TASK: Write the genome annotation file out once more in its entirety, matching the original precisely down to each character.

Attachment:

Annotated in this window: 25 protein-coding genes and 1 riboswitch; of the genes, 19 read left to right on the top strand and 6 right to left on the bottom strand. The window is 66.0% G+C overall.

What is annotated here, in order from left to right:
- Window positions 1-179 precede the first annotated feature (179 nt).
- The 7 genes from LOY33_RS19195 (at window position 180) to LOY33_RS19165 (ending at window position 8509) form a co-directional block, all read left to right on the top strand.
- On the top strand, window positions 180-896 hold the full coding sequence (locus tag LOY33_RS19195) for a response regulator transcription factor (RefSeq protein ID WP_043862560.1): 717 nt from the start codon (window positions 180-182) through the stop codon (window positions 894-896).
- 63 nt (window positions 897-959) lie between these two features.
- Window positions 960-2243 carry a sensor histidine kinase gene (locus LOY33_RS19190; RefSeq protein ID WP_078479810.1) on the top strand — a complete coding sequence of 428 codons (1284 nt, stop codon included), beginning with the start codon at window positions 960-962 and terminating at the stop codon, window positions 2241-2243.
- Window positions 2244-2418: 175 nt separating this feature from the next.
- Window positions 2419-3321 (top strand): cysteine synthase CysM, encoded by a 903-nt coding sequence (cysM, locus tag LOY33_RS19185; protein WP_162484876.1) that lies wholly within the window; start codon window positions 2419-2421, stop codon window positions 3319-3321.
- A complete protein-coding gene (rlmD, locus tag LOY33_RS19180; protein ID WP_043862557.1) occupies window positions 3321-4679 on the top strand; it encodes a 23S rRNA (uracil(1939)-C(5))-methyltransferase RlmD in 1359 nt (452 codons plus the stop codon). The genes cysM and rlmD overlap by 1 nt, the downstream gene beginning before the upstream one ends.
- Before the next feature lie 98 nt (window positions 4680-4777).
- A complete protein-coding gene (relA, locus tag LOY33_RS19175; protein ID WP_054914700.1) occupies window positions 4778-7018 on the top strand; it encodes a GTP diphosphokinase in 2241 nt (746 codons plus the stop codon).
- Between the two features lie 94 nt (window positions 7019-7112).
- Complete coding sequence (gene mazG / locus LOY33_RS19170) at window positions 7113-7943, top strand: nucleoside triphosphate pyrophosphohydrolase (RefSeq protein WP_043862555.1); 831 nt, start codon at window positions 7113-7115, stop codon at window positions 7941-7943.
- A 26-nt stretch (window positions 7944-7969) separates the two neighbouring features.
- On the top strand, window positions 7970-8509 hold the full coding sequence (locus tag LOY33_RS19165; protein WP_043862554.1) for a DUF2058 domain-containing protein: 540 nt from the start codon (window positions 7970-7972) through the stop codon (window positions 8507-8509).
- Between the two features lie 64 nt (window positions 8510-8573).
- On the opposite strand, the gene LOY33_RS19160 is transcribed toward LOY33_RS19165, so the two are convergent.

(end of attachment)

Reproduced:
Annotated in this window: 25 protein-coding genes and 1 riboswitch; of the genes, 19 read left to right on the top strand and 6 right to left on the bottom strand. The window is 66.0% G+C overall.

What is annotated here, in order from left to right:
- Window positions 1-179 precede the first annotated feature (179 nt).
- The 7 genes from LOY33_RS19195 (at window position 180) to LOY33_RS19165 (ending at window position 8509) form a co-directional block, all read left to right on the top strand.
- On the top strand, window positions 180-896 hold the full coding sequence (locus tag LOY33_RS19195) for a response regulator transcription factor (RefSeq protein ID WP_043862560.1): 717 nt from the start codon (window positions 180-182) through the stop codon (window positions 894-896).
- 63 nt (window positions 897-959) lie between these two features.
- Window positions 960-2243 carry a sensor histidine kinase gene (locus LOY33_RS19190; RefSeq protein ID WP_078479810.1) on the top strand — a complete coding sequence of 428 codons (1284 nt, stop codon included), beginning with the start codon at window positions 960-962 and terminating at the stop codon, window positions 2241-2243.
- Window positions 2244-2418: 175 nt separating this feature from the next.
- Window positions 2419-3321 (top strand): cysteine synthase CysM, encoded by a 903-nt coding sequence (cysM, locus tag LOY33_RS19185; protein WP_162484876.1) that lies wholly within the window; start codon window positions 2419-2421, stop codon window positions 3319-3321.
- A complete protein-coding gene (rlmD, locus tag LOY33_RS19180; protein ID WP_043862557.1) occupies window positions 3321-4679 on the top strand; it encodes a 23S rRNA (uracil(1939)-C(5))-methyltransferase RlmD in 1359 nt (452 codons plus the stop codon). The genes cysM and rlmD overlap by 1 nt, the downstream gene beginning before the upstream one ends.
- Before the next feature lie 98 nt (window positions 4680-4777).
- A complete protein-coding gene (relA, locus tag LOY33_RS19175; protein ID WP_054914700.1) occupies window positions 4778-7018 on the top strand; it encodes a GTP diphosphokinase in 2241 nt (746 codons plus the stop codon).
- Between the two features lie 94 nt (window positions 7019-7112).
- Complete coding sequence (gene mazG / locus LOY33_RS19170) at window positions 7113-7943, top strand: nucleoside triphosphate pyrophosphohydrolase (RefSeq protein WP_043862555.1); 831 nt, start codon at window positions 7113-7115, stop codon at window positions 7941-7943.
- A 26-nt stretch (window positions 7944-7969) separates the two neighbouring features.
- On the top strand, window positions 7970-8509 hold the full coding sequence (locus tag LOY33_RS19165; protein WP_043862554.1) for a DUF2058 domain-containing protein: 540 nt from the start codon (window positions 7970-7972) through the stop codon (window positions 8507-8509).
- Between the two features lie 64 nt (window positions 8510-8573).
- On the opposite strand, the gene LOY33_RS19160 is transcribed toward LOY33_RS19165, so the two are convergent.